Deal Fanatic
Mar 21, 2002
6333 posts
989 upvotes
How To Know If Your Mask Is The Real 3-Ply Surgical Mask?

Surgical mask tests

I would guess that 90%+ of the masks currently being sold to the public do not meet any standards (100% of home made ones). The most important part of a 3 part surgical mask is the inner layer of a special melt blown plastic. This not only simply catches viruses trying to pass through its small hole sizes but this material develops a small static charge which attracts virus droplets and other particles and binds them to the material. So even if the hole size in the masks is large enough to allow COVID particles to pass through the electrostatic charge on that inner layer can catch them. That is something which seems to be forgotten by people simply comparing virus size and mask hole sizes.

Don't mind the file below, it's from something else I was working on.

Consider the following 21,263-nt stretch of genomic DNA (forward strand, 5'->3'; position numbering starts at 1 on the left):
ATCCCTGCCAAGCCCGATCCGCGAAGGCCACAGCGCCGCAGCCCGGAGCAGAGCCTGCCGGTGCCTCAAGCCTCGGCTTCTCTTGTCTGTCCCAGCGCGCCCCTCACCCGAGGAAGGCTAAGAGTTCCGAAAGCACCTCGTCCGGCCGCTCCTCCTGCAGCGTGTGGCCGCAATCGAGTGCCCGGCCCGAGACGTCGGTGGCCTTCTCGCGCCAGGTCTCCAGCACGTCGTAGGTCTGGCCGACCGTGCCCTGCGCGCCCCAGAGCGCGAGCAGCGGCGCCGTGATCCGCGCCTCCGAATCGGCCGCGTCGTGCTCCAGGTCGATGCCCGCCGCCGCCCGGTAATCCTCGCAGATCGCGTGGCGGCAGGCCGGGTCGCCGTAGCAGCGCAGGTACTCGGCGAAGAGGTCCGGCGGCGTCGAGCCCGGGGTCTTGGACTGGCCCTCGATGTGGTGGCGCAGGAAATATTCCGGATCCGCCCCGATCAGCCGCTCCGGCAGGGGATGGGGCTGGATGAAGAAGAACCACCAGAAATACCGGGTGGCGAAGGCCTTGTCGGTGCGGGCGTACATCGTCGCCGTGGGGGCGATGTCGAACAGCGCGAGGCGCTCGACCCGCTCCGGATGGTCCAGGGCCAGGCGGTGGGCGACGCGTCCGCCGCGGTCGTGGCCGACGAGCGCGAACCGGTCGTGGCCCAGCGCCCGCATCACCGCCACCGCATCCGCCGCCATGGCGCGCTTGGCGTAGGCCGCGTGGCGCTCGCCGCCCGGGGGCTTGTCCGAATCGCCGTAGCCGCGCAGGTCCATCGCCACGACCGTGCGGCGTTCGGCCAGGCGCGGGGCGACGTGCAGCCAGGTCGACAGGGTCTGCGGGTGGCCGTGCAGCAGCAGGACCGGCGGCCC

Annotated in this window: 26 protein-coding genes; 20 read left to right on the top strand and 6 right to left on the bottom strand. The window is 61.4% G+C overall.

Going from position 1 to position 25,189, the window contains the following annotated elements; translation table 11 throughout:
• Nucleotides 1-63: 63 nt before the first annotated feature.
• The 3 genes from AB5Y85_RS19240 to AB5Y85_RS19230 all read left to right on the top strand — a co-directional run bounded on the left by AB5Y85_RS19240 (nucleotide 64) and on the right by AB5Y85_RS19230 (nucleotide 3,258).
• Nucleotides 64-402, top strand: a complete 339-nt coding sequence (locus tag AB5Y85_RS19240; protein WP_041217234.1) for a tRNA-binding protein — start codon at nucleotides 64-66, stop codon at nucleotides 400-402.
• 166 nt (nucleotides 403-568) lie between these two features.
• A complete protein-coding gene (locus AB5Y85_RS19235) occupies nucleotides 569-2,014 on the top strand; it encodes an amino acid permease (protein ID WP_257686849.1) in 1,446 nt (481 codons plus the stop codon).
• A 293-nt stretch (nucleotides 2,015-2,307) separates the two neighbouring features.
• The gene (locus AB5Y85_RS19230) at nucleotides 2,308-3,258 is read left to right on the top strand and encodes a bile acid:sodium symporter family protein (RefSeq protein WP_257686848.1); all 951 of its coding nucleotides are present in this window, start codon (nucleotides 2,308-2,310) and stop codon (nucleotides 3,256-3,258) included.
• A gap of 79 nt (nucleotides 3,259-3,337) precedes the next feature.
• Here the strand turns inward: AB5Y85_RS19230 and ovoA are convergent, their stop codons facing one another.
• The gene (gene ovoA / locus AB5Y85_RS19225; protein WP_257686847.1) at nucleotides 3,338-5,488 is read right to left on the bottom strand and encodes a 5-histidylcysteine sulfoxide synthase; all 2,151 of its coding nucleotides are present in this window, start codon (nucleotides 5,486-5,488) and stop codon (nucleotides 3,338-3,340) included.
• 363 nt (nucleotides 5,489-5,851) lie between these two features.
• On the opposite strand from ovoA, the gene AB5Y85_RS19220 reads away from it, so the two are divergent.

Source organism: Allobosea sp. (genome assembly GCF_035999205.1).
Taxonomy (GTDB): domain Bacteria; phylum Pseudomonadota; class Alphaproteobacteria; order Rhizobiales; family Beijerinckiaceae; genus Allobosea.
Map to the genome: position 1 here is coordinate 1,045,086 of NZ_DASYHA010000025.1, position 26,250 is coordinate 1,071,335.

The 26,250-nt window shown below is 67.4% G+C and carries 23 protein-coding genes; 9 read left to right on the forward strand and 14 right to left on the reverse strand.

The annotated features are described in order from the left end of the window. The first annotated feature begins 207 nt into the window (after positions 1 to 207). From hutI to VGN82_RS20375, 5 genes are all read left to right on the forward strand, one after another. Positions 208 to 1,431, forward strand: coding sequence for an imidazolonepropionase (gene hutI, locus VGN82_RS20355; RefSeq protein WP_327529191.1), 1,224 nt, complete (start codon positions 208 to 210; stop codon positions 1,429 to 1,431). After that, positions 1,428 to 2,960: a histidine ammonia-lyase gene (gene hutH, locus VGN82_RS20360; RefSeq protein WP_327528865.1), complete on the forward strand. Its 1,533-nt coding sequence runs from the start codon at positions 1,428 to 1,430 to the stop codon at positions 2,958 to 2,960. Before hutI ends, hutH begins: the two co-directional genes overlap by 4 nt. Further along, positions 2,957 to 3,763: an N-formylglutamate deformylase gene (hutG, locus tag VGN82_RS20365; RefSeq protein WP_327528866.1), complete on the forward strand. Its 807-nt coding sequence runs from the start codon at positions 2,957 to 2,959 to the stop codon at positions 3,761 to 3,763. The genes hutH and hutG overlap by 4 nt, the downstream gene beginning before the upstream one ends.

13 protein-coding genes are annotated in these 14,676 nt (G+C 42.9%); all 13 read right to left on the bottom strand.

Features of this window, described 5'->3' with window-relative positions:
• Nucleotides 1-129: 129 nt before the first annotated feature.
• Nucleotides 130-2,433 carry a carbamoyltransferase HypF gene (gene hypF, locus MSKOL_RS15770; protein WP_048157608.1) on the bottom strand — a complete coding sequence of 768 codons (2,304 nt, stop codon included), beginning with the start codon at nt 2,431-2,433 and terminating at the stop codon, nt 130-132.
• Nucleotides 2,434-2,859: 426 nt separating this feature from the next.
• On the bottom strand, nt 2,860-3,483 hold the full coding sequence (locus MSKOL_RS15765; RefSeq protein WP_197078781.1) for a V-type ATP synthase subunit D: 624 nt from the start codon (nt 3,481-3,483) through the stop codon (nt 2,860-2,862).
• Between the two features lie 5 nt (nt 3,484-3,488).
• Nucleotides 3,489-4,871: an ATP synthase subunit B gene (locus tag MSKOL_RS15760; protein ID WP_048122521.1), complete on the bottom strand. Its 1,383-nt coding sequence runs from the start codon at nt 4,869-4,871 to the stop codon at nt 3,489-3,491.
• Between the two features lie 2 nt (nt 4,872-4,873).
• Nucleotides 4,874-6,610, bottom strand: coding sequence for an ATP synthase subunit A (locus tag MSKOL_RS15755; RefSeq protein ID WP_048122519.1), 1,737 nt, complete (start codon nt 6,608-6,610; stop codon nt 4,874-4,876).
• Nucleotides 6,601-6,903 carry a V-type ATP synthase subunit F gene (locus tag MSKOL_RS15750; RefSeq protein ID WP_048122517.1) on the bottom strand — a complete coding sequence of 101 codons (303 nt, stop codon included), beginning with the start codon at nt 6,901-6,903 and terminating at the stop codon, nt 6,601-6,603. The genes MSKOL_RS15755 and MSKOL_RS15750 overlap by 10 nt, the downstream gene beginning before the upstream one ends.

These are the US standards for surgical masks.

ASTM surgical mask standards

I would never buy anything which at a minimum does not meet the ASTM F2101 level1 standard (and level 2 is preferable). There are also similar European and other standards. N95 masks are probably better but they fit tightly on the face and are not very comfortable.
Deal Expert
May 30, 2005
44377 posts
4966 upvotes
Richmond Hill
craftsman wrote: Depending on the type of mask...